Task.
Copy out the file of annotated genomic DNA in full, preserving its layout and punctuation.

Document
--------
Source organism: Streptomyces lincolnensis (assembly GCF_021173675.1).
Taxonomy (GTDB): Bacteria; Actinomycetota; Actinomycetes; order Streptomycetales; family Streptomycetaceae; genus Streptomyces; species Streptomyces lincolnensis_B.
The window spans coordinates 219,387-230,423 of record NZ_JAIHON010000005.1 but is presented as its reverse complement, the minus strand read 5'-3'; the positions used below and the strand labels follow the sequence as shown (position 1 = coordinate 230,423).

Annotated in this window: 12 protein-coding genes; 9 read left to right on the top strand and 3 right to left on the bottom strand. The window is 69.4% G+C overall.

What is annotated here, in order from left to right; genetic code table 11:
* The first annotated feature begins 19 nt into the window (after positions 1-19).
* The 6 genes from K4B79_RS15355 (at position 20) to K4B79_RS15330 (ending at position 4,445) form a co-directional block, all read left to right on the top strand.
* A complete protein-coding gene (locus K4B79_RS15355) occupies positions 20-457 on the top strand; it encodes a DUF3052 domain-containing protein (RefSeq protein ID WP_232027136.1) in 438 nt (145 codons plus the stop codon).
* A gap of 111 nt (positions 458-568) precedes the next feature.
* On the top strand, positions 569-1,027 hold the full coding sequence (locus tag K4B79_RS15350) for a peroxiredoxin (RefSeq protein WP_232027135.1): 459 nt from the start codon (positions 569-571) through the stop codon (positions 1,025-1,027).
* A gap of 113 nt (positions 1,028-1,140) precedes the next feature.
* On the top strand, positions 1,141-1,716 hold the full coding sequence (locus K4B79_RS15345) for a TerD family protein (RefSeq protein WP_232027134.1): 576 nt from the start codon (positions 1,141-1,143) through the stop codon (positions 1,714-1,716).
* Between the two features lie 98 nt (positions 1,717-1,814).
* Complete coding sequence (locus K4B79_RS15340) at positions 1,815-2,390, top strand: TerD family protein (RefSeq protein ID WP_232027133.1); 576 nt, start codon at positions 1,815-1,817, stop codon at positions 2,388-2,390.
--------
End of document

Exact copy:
Source organism: Streptomyces lincolnensis (assembly GCF_021173675.1).
Taxonomy (GTDB): Bacteria; Actinomycetota; Actinomycetes; order Streptomycetales; family Streptomycetaceae; genus Streptomyces; species Streptomyces lincolnensis_B.
The window spans coordinates 219,387-230,423 of record NZ_JAIHON010000005.1 but is presented as its reverse complement, the minus strand read 5'-3'; the positions used below and the strand labels follow the sequence as shown (position 1 = coordinate 230,423).

Annotated in this window: 12 protein-coding genes; 9 read left to right on the top strand and 3 right to left on the bottom strand. The window is 69.4% G+C overall.

What is annotated here, in order from left to right; genetic code table 11:
* The first annotated feature begins 19 nt into the window (after positions 1-19).
* The 6 genes from K4B79_RS15355 (at position 20) to K4B79_RS15330 (ending at position 4,445) form a co-directional block, all read left to right on the top strand.
* A complete protein-coding gene (locus K4B79_RS15355) occupies positions 20-457 on the top strand; it encodes a DUF3052 domain-containing protein (RefSeq protein ID WP_232027136.1) in 438 nt (145 codons plus the stop codon).
* A gap of 111 nt (positions 458-568) precedes the next feature.
* On the top strand, positions 569-1,027 hold the full coding sequence (locus tag K4B79_RS15350) for a peroxiredoxin (RefSeq protein WP_232027135.1): 459 nt from the start codon (positions 569-571) through the stop codon (positions 1,025-1,027).
* A gap of 113 nt (positions 1,028-1,140) precedes the next feature.
* On the top strand, positions 1,141-1,716 hold the full coding sequence (locus K4B79_RS15345) for a TerD family protein (RefSeq protein WP_232027134.1): 576 nt from the start codon (positions 1,141-1,143) through the stop codon (positions 1,714-1,716).
* Between the two features lie 98 nt (positions 1,717-1,814).
* Complete coding sequence (locus K4B79_RS15340) at positions 1,815-2,390, top strand: TerD family protein (RefSeq protein ID WP_232027133.1); 576 nt, start codon at positions 1,815-1,817, stop codon at positions 2,388-2,390.